Six Years On, More Progress Needed to Strengthen Homeland Security

WASHINGTON, D.C. – Representative Edward J. Markey (D-MA), a senior member of the House Homeland Security Committee, released the following statement on progress towards strengthening our homeland security six years after the 9/11 terrorist attacks:

“Tomorrow we will commemorate the sixth anniversary of the most devastating attack on our country since Pearl Harbor. It will be a solemn day, and an occasion to remember the men and women who perished on that clear Tuesday morning six years ago. When they took off from Boston and headed for the World Trade Center towers, the planes carried 142 passengers and crew members, so the catastrophe almost 200 miles south in Manhattan also had a direct, profound and lasting effect on victims’ families and communities in Massachusetts.

“Our country owes a debt of gratitude to family members of victims who pushed for the creation of the 9/11 Commission, so our nation could uncover the mistakes and missed opportunities that led to the devastating attack. Without their persistence, the 9/11 Commission never would have been established.

“When the new Democratic Congress convened in January, legislation to implement the recommendations of the 9/11 Commission was the top priority, and the 9/11 Commission’s recommendations were the first bill to pass the House of Representatives this year. Now that the bill has been signed into law, we need determination and persistence to ensure that the law is implemented effectively and in a manner consistent with the intent of Congress. This is particularly important when it comes to the law’s requirement to screen, within three years, all the cargo carried on passenger planes to a level of security commensurate with the level of security applied to passengers’ checked bags. The Bush Administration already is signaling that it plans to permit shippers to screen their own cargo. This is unacceptable, and I will vigorously oppose this plan because it would not meet the security standard for air cargo created in the law.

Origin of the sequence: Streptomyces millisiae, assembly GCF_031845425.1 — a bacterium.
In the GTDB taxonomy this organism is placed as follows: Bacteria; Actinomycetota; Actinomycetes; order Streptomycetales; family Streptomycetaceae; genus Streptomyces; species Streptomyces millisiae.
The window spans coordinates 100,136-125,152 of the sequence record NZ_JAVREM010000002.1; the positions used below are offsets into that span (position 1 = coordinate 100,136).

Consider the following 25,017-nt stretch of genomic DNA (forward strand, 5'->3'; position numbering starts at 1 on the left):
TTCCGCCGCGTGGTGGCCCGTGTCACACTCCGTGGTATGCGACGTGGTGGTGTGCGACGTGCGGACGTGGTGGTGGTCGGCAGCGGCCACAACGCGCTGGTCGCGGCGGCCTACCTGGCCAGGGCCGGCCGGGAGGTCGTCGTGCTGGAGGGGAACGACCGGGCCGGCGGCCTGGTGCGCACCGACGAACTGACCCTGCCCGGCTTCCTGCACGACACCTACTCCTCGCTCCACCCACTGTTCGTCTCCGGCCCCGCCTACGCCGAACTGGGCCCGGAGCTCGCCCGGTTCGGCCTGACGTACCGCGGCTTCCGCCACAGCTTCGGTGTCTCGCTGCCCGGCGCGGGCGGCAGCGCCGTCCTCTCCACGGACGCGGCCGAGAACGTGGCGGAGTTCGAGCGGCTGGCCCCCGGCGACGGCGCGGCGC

“Just last week a new assessment by the independent Government Accountability Office found that the Department of Homeland Security is struggling to meet many fundamental security mandates, and the Department of Homeland Security’s Inspector General recently identified multiple major security problems with TSA’s current air cargo policies. From air cargo, to nuclear and chemical plant security, to the safety of rail and sea shipments, we face security challenges on a number of fronts. In many areas, the Bush administration has relied on a faith-based homeland security policy: It prays that Al Qaeda won’t take advantage of the glaring vulnerabilities created by the administration’s failure to spend the money and close the loopholes that persist six years after 9/11 world.

“We must never forget the heroism of the Americans affected by the September 11th attacks. The painful legacy of 9/11 should not be further compounded by failure in government to make America safer. Tomorrow’s anniversary is a time for reflection. It also should be a call to action to move forward with urgently needed security upgrades.”


September 10, 2007

CONTACT: Jessica Schafer, 202.225.2836